The Economist points to the Monarchy’s meddling in Thai politics as a cause for the current mess. Well, if that is objectionable, why is Thaksin’s meddling any better? The PAD denounces precisely that. And even if I disagree with them on many ideas and tactics, I agree with them on this issue. While the Crown’s interventions are postulated by political commentators deciphering hearsay, hints, and signals, there is ample and strong evidence of Thaksin’s meddling in the public domain. Frankly, would Mr. Somchai Wongsawat have been given the premiership had he not been a trusted ally (brother-in-law) of Thaksin? Mr. Somchai himself said upon being forced out that he was relieved as, in his words: “I was not working for myself” (quoted in the IHT, December 5th, 2008). By his own admission, Thaksin has vowed to stay in politics, despite being barred from political participation for another four years by the country’s highest court. And he is not shy about meddling. The phone-in appearances at mass rallies in Bangkok and the bribing of deserting MPs (at the tune of THB 55 million per head) to join his new party are some examples of his brazenness. The PAD rightly points out that Mr. Thaksin’s continuous meddling in politics and state affairs is unlawful and unconstitutional.

The PAD’s blockading of the airport was wrong, and pointless. The government didn’t capitulate: in the end it was a court decision that ousted the PM and his government. That siege has tainted Thailand’s image, further weakened its already fragile economy at peak tourist season, and set back its dreams of becoming a hub in ASEAN. The country will take years to recover from the hole it has dug itself into, and I hope those responsible will be brought to justice.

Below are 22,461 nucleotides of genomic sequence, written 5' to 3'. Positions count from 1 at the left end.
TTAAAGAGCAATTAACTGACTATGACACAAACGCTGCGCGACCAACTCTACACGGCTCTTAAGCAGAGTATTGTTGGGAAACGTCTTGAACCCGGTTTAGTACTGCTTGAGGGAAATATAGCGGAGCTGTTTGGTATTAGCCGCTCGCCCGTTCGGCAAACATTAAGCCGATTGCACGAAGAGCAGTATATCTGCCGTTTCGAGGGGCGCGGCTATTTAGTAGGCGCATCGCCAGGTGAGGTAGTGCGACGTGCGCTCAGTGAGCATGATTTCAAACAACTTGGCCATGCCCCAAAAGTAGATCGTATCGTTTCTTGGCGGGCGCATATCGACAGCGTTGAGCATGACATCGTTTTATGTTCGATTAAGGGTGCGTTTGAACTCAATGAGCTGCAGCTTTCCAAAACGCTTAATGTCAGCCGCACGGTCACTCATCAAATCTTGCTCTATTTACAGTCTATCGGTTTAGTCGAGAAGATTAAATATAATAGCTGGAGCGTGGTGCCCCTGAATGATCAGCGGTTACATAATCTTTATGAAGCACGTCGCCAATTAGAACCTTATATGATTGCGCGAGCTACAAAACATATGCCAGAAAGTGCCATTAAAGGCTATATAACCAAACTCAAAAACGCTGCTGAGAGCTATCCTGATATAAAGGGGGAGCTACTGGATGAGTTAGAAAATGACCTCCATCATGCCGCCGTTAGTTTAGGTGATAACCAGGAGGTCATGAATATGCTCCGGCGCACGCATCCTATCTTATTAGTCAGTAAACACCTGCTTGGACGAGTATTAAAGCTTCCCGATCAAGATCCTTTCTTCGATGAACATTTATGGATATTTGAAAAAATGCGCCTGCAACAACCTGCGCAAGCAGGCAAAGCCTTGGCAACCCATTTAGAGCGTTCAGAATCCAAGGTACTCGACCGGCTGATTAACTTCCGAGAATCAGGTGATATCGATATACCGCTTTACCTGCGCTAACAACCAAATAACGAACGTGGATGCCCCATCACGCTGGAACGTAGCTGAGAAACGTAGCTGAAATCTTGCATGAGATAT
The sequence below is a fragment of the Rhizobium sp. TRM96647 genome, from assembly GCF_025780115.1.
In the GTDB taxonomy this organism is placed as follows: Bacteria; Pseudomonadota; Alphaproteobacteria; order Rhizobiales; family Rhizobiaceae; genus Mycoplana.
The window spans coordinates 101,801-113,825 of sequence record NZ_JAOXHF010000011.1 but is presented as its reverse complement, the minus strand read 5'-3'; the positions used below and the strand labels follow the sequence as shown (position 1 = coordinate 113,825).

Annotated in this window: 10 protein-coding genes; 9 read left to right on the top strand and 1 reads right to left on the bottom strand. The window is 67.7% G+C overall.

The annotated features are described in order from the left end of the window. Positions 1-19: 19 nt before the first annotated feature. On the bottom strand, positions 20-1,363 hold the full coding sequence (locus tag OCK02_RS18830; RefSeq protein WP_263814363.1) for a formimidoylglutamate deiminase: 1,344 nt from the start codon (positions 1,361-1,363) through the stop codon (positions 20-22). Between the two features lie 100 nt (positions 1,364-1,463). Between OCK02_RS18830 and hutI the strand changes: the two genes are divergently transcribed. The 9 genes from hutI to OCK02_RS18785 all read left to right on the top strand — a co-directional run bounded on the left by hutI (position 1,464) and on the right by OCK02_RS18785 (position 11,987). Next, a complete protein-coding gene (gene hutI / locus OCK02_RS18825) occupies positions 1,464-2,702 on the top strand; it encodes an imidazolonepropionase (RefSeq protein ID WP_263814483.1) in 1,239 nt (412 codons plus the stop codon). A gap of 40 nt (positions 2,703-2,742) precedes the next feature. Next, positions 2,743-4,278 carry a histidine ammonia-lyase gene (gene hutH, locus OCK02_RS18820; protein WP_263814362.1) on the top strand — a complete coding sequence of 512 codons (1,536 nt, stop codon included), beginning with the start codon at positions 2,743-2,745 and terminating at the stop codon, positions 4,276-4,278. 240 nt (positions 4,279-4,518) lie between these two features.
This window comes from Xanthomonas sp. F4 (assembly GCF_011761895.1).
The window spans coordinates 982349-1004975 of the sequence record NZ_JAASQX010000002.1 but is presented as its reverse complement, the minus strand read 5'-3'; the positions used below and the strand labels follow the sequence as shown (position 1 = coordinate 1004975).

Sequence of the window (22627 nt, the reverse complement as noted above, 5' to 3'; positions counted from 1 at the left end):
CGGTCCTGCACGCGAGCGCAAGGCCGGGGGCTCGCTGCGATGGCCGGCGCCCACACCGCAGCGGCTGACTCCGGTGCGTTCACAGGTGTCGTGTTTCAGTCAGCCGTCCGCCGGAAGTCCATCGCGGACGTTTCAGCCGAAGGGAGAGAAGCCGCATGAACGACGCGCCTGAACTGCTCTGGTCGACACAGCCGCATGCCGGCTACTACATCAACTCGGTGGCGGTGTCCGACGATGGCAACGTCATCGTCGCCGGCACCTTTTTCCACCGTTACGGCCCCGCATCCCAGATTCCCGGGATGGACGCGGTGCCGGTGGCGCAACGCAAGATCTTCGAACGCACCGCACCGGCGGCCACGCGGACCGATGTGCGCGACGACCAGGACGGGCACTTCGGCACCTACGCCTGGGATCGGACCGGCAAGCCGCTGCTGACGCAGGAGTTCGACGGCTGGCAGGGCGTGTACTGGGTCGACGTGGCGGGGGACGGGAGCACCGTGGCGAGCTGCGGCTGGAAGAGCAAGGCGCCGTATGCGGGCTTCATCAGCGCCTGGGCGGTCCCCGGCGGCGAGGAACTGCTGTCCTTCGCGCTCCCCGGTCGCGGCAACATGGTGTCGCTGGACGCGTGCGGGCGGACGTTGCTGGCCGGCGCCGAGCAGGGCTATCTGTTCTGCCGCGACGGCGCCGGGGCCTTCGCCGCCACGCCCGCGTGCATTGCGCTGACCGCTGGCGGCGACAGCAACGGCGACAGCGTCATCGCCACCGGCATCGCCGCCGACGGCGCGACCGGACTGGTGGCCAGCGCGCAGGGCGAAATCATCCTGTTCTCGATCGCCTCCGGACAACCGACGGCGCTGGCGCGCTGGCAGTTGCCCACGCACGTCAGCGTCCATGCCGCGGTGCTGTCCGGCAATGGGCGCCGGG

But while I blame the PAD for taking the airports for ransom, I find it harder to blame the police or the army for not moving in and removing the protesters by force. The Economist points to the reluctance of the army and police to intervene as evidence of Royal backing for the protestors. But is it really a bad thing that the armed forces were determined not to use violence to disperse crowds – both yellows (PAD) and reds (pro-Thaksin) alike? Many of those occupying the Government House and two airports were women and youngsters, and an intervention will have been very bloody.

Perhaps I over-egged the pudding somewhat in commenting that we are witnessing the teething pains of a maturing democracy. These are testing times for democracy in Thailand. But the real threat to democracy is not in the obdurate challenges to an elected government (which is merely a tyrant’s façade). Mr. T more than anyone else is to blame for the current sorry state of democracy in Thailand.

This entry was posted in East Asia and Pacific, Economics and development and tagged , , by Leo Horn. Bookmark the permalink.
Leo Horn

About Leo Horn

Leo currently serves as Director for International Cooperation at the World Resources Institute (WRI). Prior to that he had worked in UNDP, the World Bank and DfID. He worked for six years in China where, from 2006-2009 he led a pioneering cross-governmental partnership between the UK and China on sustainable development, initiated by Prime Ministers Tony Blair and Wen Jiabao, and involving 17 government ministries/agencies. In parallel, he co-founded the China Carbon Forum and led it to become a thriving professional association serving as the key interface between the business community and senior Chinese government decision-makers on climate policy reform issues. Leo writes here in a personal capacity and his views do not necessarily reflect those of WRI.